We recently made the decision to remove a question from our Stage 2 Draft policy survey on the draft Dog Management Policy which asks whether people support dogs being on lead in bushland/nature reserve areas.

Why the question was removed

The decision to remove the question was made due to their being a false premise that there are current reserve activity plans endorsed by council that recommend dogs be on-lead in the relevant reserve. This has led to some confusion around how council formed this position and that this position (dogs on-lead) was not specifically tested with the public during the development of the RAPs, apart from Single Hill bushland reserve. Similarly, none of the RAPs apart from Single Hill recommended that dogs be on-lead.

What happens next

All feedback received from members of the community before the removal of this question will be compiled and considered by Aldermen.

Once the consultation closes Aldermen will review the feedback received from the survey as well as any emails or letters received.

Aldermen have been made aware of situation leading up to the removal of the question and will factor it in to their decision making moving forward.

This is still a draft policy and everything, other than the fee schedule, is still under review.  A report will be submitted to a council meeting for a decision on this matter which may include further consultation on particular issues of the policy.

Anybody wishing to make further representation about the entire policy or the on-lead in reserves recommendation can fill out another survey with their feedback or provide further input via an email submission via dmp2021@ccc.tas.gov.au.

Why bushland/nature reserves have been recommended to be on-lead

The reasons for proposing that bushland reserves should become on-lead areas are primarily based on the following advice from council’s environmental sustainability team who are responsible for the development and implementation of Reserve Activity Plans (RAPs).

Reverting to the primary position of dogs on lead in council’s bushland and coastal reserves was suggested to reduce the impacts on threatened native fauna e.g.bandicoots and flora as well as more common wildlife such as wallabies and pademelons. Our bushland and coastal reserves provide valuable habitat and refuge to an array of wildlife and native plants including many rare and threatened species protected under the Threatened Species Protection Act (1995). It is our responsibility to manage the threats to these values through planning, regulation, and management. Recreation activities including the walking of dogs needs to be managed in a way so that it does not impact on the biodiversity of the bushland and coastal reserves.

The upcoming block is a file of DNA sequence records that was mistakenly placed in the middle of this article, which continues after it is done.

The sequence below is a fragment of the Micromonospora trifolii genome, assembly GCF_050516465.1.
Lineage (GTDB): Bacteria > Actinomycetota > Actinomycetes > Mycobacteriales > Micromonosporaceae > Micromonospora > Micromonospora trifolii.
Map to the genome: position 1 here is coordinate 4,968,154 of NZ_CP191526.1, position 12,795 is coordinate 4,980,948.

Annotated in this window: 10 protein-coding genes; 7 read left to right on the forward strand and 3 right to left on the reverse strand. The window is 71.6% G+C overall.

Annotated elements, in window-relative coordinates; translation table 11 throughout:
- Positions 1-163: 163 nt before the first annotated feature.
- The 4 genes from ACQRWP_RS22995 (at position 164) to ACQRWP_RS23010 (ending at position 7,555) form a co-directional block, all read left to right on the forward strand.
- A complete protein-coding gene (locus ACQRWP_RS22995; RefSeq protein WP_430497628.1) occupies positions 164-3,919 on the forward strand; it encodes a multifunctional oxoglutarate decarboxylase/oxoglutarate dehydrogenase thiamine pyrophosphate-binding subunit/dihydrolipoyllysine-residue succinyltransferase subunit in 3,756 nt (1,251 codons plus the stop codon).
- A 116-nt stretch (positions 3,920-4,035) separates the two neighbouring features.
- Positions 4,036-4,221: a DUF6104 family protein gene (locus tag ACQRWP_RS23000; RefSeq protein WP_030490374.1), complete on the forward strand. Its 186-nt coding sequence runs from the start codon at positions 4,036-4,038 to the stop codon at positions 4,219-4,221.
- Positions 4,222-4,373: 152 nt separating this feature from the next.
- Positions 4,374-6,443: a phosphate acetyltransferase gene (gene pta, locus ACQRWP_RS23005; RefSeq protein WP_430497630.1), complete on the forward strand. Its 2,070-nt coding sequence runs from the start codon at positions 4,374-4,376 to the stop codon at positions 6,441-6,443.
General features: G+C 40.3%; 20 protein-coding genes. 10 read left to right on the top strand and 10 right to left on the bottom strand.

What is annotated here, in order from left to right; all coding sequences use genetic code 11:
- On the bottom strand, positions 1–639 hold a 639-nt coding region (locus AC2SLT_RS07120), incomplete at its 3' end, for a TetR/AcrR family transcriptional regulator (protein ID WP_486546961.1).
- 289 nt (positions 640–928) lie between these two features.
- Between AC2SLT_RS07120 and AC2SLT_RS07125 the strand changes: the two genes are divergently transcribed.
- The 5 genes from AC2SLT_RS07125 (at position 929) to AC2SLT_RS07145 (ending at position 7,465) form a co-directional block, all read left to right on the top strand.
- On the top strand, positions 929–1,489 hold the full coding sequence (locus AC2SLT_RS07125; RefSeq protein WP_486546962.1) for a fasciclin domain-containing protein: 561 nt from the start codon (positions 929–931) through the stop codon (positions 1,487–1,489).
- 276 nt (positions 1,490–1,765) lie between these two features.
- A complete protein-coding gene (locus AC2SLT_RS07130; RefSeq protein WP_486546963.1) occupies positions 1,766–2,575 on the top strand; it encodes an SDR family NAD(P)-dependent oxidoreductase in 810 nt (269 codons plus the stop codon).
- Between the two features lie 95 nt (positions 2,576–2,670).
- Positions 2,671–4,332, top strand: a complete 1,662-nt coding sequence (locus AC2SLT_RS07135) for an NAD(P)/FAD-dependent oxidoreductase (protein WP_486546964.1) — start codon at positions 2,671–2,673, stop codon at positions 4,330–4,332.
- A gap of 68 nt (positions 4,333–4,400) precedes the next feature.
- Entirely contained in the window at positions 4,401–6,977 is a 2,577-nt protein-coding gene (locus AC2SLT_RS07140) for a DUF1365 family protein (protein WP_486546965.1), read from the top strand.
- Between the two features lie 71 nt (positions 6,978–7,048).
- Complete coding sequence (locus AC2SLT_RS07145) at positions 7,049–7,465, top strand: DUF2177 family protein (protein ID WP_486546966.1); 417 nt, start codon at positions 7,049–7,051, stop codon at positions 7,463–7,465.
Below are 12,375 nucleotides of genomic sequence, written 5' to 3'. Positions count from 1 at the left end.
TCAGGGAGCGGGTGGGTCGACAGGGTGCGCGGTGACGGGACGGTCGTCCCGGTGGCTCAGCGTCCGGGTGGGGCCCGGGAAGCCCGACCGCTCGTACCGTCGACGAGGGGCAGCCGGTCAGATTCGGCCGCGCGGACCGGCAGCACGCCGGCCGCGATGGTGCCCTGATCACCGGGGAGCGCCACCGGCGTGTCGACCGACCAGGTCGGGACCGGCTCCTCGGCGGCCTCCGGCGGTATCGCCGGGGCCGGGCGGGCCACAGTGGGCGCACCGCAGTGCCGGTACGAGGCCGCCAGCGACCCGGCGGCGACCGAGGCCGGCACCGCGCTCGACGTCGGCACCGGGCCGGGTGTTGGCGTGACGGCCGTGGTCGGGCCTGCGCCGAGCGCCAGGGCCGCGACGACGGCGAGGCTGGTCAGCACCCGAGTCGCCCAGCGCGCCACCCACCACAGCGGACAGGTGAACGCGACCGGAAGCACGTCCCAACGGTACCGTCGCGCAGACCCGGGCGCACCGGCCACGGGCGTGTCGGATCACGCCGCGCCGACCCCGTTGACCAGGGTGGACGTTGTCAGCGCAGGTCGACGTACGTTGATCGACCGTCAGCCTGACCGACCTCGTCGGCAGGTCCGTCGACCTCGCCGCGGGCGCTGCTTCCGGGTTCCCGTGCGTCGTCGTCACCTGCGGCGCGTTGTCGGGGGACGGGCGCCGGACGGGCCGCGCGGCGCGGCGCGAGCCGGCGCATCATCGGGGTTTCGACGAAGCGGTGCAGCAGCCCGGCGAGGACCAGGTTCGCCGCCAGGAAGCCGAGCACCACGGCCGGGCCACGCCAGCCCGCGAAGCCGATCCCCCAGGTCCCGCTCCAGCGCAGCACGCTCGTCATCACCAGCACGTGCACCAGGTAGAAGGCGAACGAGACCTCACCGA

The past year has seen a significant increase in the amount of people using councils tracks along the foreshore and in council’s parks and reserves for riding, walking and dog walking and the increased usage has led to council having to develop new management strategies to provide a safe and enjoyable experience for all. Specifically, data collected on the foreshore trails, along with feedback from rangers and council staff, has informed officer’s views on increased usage of tracks and trails across the entire city over the last 12 months.

Council’s Bushland and Coastal Reserves are managed in accordance with the Clarence Bushland and Coastal Strategy and their Reserve Activity Plans with the primary objective to conserve the natural assets that they contain.

It is well understood that despite the nature of the dog, their presence in a natural area can be very disruptive to local wildlife. Impacts include physical and temporal displacement, disturbance to feeding and routines, stress, and indirect and direct mortality. When a dog is off-track and off-lead they cover more area so their disruption to the wildlife is greater than if they are contained to formal tracks and kept on lead.

The recommendation for dogs to move to on-lead in bushland and coastal reserves is consistent with policy of other land managers of natural areas such as Wellington Park Management Trust, and state agencies e.g. Parks and Wildlife.